“In my opinion, I think [Trump] is a really good business man but he is a terrible leader who makes decisions on what would suit himself, [without] giving much care for others,” said Yandisa Butler, a student from South Africa.  “I actually agree with a few [conservative viewpoints], but now I identify as mainly liberal because of what Donald Trump stands for. The way he speaks is so condescending… the things he says infuriate me. I’ve seen some poor leaders in my country, but never as blatantly disrespectful and blind as him.”

Butler said she did not think the coronavirus was “handled properly” within the United States and led to many unnecessary deaths. Butler knows a fair amount about American politics, like the difference between the U.S. and South African government, or how the U.S. electoral college works. “I do like to be ‘up to date’ with [international politics] just to know what’s happening, and if it would affect me or my country,” she said.

Butler explained that she would like to attend college in the U.S., but that “America as a whole is also pretty scary and doesn’t feel safe… but it’s definitely safer than South Africa [depending on the area].” According to her, most South Africans “would like to go to America, people also think it’s not all that’s it’s cut out to be neither is it the ‘greatest’ place.”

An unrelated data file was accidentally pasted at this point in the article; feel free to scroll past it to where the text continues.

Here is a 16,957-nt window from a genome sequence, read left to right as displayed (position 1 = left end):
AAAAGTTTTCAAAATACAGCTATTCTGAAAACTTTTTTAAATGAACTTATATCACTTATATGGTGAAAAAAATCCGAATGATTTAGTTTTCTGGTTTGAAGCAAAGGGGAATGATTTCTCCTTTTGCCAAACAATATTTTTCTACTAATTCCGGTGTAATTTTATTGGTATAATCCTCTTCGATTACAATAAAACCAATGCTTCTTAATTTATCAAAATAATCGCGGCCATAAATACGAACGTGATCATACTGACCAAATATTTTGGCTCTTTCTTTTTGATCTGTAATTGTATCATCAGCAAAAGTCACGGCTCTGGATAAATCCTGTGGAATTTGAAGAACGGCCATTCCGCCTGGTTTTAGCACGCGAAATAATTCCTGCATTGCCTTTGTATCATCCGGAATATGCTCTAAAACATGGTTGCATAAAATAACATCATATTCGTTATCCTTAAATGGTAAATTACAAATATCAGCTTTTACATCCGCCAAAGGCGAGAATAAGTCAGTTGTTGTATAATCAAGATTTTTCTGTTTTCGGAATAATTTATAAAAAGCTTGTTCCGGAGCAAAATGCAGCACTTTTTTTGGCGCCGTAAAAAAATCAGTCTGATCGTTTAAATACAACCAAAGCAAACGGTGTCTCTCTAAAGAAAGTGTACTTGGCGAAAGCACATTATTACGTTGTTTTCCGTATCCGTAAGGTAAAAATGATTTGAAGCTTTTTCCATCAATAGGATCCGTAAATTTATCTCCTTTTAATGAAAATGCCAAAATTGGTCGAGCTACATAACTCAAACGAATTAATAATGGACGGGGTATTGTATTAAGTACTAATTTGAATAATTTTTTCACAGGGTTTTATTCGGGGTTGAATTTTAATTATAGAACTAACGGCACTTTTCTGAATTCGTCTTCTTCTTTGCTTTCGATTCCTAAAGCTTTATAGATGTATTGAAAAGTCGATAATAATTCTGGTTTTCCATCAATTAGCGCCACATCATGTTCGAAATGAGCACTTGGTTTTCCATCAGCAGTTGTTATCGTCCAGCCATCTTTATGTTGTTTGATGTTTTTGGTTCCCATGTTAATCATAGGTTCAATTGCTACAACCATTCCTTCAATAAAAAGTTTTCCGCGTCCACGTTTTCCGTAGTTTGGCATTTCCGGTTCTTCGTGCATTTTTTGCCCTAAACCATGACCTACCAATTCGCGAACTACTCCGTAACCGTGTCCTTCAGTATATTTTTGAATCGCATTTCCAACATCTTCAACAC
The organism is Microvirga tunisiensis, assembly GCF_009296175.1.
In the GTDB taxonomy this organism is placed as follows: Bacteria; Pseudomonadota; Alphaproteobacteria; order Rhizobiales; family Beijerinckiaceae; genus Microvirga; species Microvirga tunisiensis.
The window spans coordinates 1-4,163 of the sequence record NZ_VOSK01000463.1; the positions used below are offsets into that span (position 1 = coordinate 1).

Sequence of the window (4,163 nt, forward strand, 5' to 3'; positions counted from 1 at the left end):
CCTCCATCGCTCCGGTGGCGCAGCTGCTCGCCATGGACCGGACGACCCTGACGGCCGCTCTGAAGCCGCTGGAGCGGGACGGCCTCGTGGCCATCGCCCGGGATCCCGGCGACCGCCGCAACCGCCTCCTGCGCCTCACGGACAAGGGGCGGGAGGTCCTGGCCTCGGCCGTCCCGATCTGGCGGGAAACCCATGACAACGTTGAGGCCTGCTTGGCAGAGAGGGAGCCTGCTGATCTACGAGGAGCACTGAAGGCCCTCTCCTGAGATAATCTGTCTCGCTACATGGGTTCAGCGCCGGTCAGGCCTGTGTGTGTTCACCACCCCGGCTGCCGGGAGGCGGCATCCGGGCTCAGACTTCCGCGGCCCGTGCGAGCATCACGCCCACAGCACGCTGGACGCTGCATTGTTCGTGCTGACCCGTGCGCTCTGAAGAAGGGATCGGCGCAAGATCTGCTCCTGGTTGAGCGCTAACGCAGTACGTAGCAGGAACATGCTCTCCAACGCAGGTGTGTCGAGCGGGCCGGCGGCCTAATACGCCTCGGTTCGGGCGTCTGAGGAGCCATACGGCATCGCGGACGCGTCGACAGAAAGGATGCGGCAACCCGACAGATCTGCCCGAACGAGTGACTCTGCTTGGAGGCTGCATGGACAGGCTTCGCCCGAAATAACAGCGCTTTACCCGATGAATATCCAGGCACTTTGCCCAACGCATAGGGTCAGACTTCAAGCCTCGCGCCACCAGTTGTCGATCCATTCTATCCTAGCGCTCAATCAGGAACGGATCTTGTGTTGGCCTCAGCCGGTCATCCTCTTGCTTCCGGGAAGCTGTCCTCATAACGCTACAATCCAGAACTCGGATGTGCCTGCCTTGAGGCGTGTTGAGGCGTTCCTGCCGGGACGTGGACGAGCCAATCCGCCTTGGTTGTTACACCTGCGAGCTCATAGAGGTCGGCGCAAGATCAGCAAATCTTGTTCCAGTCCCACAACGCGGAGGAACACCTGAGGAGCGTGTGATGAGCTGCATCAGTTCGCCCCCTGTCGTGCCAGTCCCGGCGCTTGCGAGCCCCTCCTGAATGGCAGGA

Kate Collie, England

“A lot of people look down on America because of all the decisions that Trump makes which are then associated with Americans,” said Kate Collie (MS ‘18). Because Collie lived in the United States for most of her life, she asked some friends what they thought of Americans. Their responses included, “patriotic, annoying, stupid, loud,” and “think they’re better than everyone else.” 

Collie and her peers do not think Trump is a good leader or person, saying that he does not appear to care about the Americans he should be helping and that “most of his decisions are for his own benefit.” 

Collie mentioned that she doesn’t know much about the election, but that she tries to “keep up with the news and have a basic idea of what’s happening and the candidates’ view on topics.” Collie said she cares a lot about U.S. politics because it impacts so many others.

 

Nico Lucio, Colombia

Nico Lucio from Colombia said that in Colombia, many Americans are perceived as arrogant and stubborn people who “think [they] are some kind of role model for society… [and that they] have dream lives.” Lucio said these characteristics particularly apply to Donald Trump, who, he said, is “not a leader but a person who rules.” 

When asked about the upcoming presidential election, Lucio said that both Biden and Trump are “trying so hard to win at any costs that their behavior is making fun of U.S. political legitimacy.” 

He continued to say that, in general, the sometimes overly-independent spirit of many Americans is creating rifts not only within the US, but in other countries around the world. “In general, U.S. citizens tend to choose mainly from a misguided heart,” said Lucio, “and that is causing [the whole world] very serious trouble.”

 

Alice Nixon and Miriam Shipley, New Zealand